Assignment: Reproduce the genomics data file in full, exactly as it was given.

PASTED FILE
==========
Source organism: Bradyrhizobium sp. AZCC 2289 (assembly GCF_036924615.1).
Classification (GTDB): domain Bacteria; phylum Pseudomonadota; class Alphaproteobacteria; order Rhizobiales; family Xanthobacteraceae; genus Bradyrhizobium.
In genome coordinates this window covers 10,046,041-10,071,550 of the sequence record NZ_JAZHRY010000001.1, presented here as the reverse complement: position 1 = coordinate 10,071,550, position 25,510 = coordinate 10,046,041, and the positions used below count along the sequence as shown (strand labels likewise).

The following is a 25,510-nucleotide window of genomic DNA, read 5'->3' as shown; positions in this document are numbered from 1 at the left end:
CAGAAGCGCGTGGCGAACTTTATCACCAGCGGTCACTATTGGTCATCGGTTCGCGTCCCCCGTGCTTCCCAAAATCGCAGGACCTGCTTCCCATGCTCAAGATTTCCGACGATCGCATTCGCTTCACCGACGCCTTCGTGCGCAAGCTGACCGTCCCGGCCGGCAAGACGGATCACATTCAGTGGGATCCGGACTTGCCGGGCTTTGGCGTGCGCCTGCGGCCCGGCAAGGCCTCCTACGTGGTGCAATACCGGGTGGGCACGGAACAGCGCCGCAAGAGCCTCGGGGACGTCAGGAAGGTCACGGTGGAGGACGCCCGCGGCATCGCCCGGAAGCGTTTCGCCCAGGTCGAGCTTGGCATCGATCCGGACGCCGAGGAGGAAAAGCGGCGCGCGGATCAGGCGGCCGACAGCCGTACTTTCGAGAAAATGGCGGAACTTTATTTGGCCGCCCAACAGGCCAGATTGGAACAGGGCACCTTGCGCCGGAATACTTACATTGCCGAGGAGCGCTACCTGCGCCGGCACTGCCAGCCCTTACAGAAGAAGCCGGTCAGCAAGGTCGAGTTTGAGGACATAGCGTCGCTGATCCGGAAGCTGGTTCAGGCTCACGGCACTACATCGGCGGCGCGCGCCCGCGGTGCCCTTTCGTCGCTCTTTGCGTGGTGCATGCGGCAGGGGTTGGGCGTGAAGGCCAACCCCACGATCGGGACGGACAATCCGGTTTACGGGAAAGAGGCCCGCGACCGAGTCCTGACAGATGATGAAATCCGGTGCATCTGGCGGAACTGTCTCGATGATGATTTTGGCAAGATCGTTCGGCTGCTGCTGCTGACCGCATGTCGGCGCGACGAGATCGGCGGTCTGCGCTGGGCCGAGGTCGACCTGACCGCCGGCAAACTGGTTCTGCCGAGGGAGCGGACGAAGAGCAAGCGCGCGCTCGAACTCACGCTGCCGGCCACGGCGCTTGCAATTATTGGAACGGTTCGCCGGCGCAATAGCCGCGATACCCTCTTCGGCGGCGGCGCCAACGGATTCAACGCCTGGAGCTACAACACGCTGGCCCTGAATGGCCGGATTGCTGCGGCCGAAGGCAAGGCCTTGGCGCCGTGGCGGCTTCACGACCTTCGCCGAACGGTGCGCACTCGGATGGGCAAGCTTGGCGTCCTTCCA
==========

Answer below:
Source organism: Bradyrhizobium sp. AZCC 2289 (assembly GCF_036924615.1).
Classification (GTDB): domain Bacteria; phylum Pseudomonadota; class Alphaproteobacteria; order Rhizobiales; family Xanthobacteraceae; genus Bradyrhizobium.
In genome coordinates this window covers 10,046,041-10,071,550 of the sequence record NZ_JAZHRY010000001.1, presented here as the reverse complement: position 1 = coordinate 10,071,550, position 25,510 = coordinate 10,046,041, and the positions used below count along the sequence as shown (strand labels likewise).

The following is a 25,510-nucleotide window of genomic DNA, read 5'->3' as shown; positions in this document are numbered from 1 at the left end:
CAGAAGCGCGTGGCGAACTTTATCACCAGCGGTCACTATTGGTCATCGGTTCGCGTCCCCCGTGCTTCCCAAAATCGCAGGACCTGCTTCCCATGCTCAAGATTTCCGACGATCGCATTCGCTTCACCGACGCCTTCGTGCGCAAGCTGACCGTCCCGGCCGGCAAGACGGATCACATTCAGTGGGATCCGGACTTGCCGGGCTTTGGCGTGCGCCTGCGGCCCGGCAAGGCCTCCTACGTGGTGCAATACCGGGTGGGCACGGAACAGCGCCGCAAGAGCCTCGGGGACGTCAGGAAGGTCACGGTGGAGGACGCCCGCGGCATCGCCCGGAAGCGTTTCGCCCAGGTCGAGCTTGGCATCGATCCGGACGCCGAGGAGGAAAAGCGGCGCGCGGATCAGGCGGCCGACAGCCGTACTTTCGAGAAAATGGCGGAACTTTATTTGGCCGCCCAACAGGCCAGATTGGAACAGGGCACCTTGCGCCGGAATACTTACATTGCCGAGGAGCGCTACCTGCGCCGGCACTGCCAGCCCTTACAGAAGAAGCCGGTCAGCAAGGTCGAGTTTGAGGACATAGCGTCGCTGATCCGGAAGCTGGTTCAGGCTCACGGCACTACATCGGCGGCGCGCGCCCGCGGTGCCCTTTCGTCGCTCTTTGCGTGGTGCATGCGGCAGGGGTTGGGCGTGAAGGCCAACCCCACGATCGGGACGGACAATCCGGTTTACGGGAAAGAGGCCCGCGACCGAGTCCTGACAGATGATGAAATCCGGTGCATCTGGCGGAACTGTCTCGATGATGATTTTGGCAAGATCGTTCGGCTGCTGCTGCTGACCGCATGTCGGCGCGACGAGATCGGCGGTCTGCGCTGGGCCGAGGTCGACCTGACCGCCGGCAAACTGGTTCTGCCGAGGGAGCGGACGAAGAGCAAGCGCGCGCTCGAACTCACGCTGCCGGCCACGGCGCTTGCAATTATTGGAACGGTTCGCCGGCGCAATAGCCGCGATACCCTCTTCGGCGGCGGCGCCAACGGATTCAACGCCTGGAGCTACAACACGCTGGCCCTGAATGGCCGGATTGCTGCGGCCGAAGGCAAGGCCTTGGCGCCGTGGCGGCTTCACGACCTTCGCCGAACGGTGCGCACTCGGATGGGCAAGCTTGGCGTCCTTCCA